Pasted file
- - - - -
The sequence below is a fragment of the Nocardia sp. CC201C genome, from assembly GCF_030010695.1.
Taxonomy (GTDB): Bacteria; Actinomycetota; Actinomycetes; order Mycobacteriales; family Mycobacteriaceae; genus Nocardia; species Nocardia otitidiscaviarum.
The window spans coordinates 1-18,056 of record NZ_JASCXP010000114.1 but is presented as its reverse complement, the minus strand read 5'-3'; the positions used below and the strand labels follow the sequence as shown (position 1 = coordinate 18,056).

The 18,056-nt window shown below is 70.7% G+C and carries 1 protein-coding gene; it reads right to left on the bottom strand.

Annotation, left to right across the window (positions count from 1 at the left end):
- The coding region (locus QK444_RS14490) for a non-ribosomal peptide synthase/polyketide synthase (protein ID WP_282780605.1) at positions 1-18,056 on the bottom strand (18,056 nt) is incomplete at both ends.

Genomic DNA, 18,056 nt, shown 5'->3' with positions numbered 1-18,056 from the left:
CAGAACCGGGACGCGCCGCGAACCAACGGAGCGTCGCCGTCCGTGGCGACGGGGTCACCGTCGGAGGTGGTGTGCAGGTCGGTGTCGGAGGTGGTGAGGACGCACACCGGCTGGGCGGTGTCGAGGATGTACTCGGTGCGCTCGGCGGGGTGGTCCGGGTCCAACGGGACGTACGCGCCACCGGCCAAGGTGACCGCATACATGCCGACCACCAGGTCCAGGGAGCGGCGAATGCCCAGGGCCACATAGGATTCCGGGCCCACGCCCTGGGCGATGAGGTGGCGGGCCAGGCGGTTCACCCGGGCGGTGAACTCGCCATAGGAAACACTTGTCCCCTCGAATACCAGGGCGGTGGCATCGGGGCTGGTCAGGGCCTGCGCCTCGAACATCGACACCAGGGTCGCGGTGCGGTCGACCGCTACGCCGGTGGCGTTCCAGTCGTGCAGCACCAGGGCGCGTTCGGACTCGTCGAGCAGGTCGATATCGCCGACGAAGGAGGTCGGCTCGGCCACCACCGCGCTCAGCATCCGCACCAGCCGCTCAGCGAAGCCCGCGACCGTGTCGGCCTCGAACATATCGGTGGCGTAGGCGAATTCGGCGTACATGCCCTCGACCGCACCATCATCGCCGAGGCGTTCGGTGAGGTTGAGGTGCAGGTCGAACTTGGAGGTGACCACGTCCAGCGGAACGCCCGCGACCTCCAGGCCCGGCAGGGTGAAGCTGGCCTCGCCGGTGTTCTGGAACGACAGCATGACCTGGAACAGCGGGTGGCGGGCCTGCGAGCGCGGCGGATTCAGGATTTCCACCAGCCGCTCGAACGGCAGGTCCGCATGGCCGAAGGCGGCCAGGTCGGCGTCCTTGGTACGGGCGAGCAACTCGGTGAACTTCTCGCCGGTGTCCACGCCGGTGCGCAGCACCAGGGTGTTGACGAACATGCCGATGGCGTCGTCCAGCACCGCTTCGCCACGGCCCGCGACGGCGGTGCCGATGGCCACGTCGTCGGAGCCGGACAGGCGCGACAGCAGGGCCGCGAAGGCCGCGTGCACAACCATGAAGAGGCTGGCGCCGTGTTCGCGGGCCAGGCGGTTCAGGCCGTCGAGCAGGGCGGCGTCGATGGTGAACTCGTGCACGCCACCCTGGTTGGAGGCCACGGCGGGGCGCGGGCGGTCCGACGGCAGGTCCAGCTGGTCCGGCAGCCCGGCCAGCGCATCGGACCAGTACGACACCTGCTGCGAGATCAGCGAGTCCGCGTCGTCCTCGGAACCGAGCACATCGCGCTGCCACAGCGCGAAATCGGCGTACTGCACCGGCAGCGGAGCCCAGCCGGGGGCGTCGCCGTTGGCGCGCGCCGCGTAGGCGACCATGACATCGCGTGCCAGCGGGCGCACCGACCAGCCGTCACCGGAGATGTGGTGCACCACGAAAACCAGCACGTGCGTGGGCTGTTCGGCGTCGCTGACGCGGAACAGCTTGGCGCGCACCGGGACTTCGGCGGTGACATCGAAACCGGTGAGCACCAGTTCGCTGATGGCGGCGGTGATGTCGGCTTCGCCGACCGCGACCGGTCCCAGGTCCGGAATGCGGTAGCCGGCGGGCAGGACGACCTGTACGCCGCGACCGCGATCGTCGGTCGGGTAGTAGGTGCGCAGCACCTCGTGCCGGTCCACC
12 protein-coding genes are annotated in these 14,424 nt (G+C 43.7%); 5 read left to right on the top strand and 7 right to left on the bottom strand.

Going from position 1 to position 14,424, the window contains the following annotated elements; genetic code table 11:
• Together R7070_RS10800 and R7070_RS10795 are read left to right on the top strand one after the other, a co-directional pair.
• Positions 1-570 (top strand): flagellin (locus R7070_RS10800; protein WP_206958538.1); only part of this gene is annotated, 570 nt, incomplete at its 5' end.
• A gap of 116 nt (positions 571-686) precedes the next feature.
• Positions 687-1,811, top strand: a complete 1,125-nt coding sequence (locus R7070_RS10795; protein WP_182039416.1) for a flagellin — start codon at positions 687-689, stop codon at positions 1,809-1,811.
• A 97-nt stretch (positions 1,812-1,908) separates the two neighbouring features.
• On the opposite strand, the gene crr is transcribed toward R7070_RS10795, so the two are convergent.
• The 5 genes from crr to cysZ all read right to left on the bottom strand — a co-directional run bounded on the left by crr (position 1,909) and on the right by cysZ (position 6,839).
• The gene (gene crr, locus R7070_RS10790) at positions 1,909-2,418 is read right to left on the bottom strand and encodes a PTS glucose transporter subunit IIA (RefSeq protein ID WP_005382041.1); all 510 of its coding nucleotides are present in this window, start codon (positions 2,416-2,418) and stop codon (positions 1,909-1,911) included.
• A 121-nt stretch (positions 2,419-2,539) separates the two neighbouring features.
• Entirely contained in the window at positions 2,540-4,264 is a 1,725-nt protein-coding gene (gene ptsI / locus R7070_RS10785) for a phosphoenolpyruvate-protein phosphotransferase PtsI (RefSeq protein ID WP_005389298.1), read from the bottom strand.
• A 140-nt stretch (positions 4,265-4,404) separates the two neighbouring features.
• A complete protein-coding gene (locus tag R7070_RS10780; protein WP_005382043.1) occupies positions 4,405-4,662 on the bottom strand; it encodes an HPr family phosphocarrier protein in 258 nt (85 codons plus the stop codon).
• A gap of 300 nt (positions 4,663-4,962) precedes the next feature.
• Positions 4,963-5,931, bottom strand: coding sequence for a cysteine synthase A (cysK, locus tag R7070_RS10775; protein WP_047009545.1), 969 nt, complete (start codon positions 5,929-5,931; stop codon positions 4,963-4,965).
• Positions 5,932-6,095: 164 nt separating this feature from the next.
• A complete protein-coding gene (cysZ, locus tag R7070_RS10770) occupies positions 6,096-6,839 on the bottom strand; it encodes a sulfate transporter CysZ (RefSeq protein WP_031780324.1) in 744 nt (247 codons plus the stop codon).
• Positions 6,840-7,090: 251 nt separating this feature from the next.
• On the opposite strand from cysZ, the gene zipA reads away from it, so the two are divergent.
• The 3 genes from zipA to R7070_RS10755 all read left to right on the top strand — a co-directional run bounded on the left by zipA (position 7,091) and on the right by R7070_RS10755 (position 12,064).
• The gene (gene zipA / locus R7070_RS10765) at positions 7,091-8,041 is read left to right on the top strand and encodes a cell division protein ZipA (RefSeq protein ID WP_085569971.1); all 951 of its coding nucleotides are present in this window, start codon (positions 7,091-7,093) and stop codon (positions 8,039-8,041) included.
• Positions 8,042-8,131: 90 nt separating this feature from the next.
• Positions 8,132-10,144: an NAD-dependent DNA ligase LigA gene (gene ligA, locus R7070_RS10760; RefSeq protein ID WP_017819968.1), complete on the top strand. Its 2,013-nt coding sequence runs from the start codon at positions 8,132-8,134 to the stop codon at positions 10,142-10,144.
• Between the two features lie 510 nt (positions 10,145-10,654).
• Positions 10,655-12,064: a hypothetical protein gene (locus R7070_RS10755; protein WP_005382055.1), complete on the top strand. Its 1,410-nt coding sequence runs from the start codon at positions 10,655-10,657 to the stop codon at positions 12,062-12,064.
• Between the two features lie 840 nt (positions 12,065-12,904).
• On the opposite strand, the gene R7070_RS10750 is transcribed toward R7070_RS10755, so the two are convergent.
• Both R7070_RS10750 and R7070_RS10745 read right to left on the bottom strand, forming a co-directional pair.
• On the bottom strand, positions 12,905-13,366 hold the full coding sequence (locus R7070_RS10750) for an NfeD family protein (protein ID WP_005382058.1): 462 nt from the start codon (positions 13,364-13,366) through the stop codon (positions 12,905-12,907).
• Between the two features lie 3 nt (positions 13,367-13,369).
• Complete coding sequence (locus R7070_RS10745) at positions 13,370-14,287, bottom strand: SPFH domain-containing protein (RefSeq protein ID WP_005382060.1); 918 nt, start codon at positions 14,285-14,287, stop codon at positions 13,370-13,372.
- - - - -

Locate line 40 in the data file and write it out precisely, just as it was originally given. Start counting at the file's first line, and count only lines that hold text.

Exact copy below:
• Complete coding sequence (locus R7070_RS10745) at positions 13,370-14,287, bottom strand: SPFH domain-containing protein (RefSeq protein ID WP_005382060.1); 918 nt, start codon at positions 14,285-14,287, stop codon at positions 13,370-13,372.